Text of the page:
Open plan living just keeps increasing in popularity whether in the form of an extension, a new build or taking internal walls down in a current home. This is very effective in a smaller home as it gives the feeling of more space, of course, you do need to pay attention to load-bearing walls and support if you do this.
This style really only started to appear more regularly in the 1950's where you would often find a dining room sharing a space with the living room - often an L shape area to help with the separation. At this point, the kitchen was still seen pretty much as a service room and as such was not included.... until we get closer to the 1980's that is. Now we love a house with an open plan - a place where the whole family can spend time together.
The children can play safely, do homework or watch TV while the parents can work, prepare dinner or get on with household chores all in the one large space - but it still makes sense to have some sort of definition between the spaces.
Zone by using texture
Although you aren't breaking up space, the use of different textures will draw the eye to the different areas in the open space - A feature brick wall can clearly define where the dining area is - a combination of a tiled area for the kitchen and wood or laminate flooring to define other areas. A rug on the floor to anchor a reclaimed wood dining table to help define the dining space, whilst the sitting area can be clearly defined by placing a rug in front of your large sofa and placing a modern nest of tables on it.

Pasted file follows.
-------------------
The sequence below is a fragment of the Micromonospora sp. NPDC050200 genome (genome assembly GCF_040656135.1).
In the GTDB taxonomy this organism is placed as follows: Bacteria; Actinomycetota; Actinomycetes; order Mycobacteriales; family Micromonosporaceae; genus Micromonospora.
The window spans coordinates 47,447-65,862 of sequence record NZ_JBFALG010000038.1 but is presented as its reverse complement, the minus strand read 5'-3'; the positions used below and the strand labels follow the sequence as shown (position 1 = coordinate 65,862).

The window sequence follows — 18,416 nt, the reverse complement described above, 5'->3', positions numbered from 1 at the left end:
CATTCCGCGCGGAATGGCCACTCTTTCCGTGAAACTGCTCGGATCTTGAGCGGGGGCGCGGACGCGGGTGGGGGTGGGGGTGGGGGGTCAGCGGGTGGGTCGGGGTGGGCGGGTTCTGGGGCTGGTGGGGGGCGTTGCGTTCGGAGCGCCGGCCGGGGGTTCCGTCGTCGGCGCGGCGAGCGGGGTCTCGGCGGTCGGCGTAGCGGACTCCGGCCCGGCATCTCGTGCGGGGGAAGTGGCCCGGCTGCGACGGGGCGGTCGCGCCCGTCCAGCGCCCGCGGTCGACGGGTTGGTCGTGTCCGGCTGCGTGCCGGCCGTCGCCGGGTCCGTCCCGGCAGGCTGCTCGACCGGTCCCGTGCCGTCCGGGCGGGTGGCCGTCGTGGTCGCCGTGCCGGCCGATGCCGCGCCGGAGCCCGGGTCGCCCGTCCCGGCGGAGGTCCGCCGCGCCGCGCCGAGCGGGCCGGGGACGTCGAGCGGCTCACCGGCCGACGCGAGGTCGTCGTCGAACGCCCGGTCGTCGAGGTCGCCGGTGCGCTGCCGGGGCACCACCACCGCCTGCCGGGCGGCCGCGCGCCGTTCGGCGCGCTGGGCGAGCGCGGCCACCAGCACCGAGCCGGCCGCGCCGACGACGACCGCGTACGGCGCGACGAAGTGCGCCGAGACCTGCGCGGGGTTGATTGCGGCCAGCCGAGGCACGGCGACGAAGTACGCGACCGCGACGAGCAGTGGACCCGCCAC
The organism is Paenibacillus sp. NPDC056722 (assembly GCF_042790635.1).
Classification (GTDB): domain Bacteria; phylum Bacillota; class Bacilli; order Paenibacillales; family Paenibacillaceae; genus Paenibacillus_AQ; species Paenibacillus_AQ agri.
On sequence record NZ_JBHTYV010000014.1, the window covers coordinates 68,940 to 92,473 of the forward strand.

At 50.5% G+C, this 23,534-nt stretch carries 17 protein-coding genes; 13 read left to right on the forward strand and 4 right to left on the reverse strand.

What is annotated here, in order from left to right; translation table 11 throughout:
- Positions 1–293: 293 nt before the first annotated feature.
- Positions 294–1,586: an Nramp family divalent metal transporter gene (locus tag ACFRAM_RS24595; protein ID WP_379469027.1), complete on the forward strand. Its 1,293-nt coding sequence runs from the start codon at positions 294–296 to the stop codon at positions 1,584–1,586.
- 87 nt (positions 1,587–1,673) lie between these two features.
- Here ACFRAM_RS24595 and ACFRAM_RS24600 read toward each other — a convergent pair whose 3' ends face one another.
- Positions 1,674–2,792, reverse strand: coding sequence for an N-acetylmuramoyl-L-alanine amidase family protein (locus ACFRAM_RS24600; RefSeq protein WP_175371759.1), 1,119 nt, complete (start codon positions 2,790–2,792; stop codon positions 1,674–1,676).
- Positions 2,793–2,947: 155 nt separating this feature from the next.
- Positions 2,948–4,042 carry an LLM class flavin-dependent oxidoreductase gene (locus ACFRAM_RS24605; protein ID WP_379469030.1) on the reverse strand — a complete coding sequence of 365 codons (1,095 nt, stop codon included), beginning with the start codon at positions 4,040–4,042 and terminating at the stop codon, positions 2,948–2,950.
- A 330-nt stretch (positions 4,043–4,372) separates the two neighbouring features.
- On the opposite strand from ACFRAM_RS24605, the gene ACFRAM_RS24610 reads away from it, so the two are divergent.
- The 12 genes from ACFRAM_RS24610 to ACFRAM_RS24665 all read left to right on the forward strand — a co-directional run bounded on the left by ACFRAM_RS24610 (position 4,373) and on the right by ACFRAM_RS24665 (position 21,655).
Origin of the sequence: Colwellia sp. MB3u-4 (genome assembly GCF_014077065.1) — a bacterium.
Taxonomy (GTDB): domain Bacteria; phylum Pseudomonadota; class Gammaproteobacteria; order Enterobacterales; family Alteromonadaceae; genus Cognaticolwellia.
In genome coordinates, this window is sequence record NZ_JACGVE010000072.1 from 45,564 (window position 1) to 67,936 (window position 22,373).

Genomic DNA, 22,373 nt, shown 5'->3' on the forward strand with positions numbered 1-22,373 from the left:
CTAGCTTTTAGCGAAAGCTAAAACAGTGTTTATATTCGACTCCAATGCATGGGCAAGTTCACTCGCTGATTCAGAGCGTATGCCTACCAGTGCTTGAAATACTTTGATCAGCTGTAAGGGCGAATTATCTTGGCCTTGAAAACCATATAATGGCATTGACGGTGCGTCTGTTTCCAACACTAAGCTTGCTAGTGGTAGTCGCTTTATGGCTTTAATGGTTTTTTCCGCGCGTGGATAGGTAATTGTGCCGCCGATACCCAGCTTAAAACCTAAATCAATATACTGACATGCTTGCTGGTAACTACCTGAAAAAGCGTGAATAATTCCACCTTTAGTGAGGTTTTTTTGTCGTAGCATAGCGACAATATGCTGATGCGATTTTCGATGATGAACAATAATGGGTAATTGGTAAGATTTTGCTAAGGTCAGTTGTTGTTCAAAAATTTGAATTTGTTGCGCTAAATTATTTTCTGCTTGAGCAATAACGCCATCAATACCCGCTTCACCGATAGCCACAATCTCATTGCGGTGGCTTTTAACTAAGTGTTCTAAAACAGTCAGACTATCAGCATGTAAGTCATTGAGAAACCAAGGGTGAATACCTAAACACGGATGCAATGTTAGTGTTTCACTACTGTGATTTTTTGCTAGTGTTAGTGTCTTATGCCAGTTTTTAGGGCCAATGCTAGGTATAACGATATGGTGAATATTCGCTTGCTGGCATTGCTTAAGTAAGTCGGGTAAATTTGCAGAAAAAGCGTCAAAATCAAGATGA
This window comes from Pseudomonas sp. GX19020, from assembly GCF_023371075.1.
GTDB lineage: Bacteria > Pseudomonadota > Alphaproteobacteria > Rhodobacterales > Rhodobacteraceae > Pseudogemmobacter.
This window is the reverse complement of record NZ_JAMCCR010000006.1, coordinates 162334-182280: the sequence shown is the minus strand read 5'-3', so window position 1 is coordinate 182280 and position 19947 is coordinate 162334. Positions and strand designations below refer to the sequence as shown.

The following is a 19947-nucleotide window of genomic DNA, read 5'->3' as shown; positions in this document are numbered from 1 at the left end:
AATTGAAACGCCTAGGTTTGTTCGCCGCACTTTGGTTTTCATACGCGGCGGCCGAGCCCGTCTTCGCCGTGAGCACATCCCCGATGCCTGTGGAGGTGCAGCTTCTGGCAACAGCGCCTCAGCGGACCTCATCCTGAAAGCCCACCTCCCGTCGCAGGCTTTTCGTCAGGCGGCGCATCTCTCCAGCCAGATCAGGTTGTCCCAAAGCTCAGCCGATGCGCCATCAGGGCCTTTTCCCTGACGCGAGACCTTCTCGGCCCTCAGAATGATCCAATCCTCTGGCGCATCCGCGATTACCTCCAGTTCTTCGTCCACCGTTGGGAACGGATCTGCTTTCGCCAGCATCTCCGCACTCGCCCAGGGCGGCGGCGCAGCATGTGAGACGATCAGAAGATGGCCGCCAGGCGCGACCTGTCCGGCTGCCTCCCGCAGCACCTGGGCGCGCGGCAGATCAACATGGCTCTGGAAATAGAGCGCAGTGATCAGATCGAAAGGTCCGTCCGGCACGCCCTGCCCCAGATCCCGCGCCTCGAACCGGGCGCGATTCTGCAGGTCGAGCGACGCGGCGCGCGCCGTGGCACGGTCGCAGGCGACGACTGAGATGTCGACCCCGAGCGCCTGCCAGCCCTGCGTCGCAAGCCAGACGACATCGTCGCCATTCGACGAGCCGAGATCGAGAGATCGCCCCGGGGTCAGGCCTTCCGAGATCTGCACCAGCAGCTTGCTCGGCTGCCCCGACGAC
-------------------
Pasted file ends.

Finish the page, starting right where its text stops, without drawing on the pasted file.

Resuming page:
Zone by using plants
By now we all know the benefits of having house plants in our spaces - you can really embrace this natural and healthy way to zone a room. A tall plant in a floor-standing pot or some open wood shelving units are great for creating a natural divide, or how about an on-trend living wall to bring in a contemporary diversion.
Zone by using furniture
Use furniture to partition the space - it's nice to have the option to section off an area when needed, especially if an open-plan room includes your home office. You can do this by opting for a tall bookcase, open shelving is great for this as you will still get the impression of space and see it flow. Sideboards are also great for this; the above dining space, featuring the Farringdon Reclaimed Wood trestle table, is zoned by the sideboard and a drinks cabinet. Of course, the most recognisable one is the breakfast bar or kitchen island - everyone will know that the kitchen space is beyond that point.
Zone by using colour
Painting sections of the walls in different colours is a great way to zone a large space. Or if you don't want to commit to a wall colour, use furniture in pops of colour to define the space. We love the bright pink column radiator above for its bright and clever divide, together with the petrol blue fabric dining chairs that draw the eye to that area.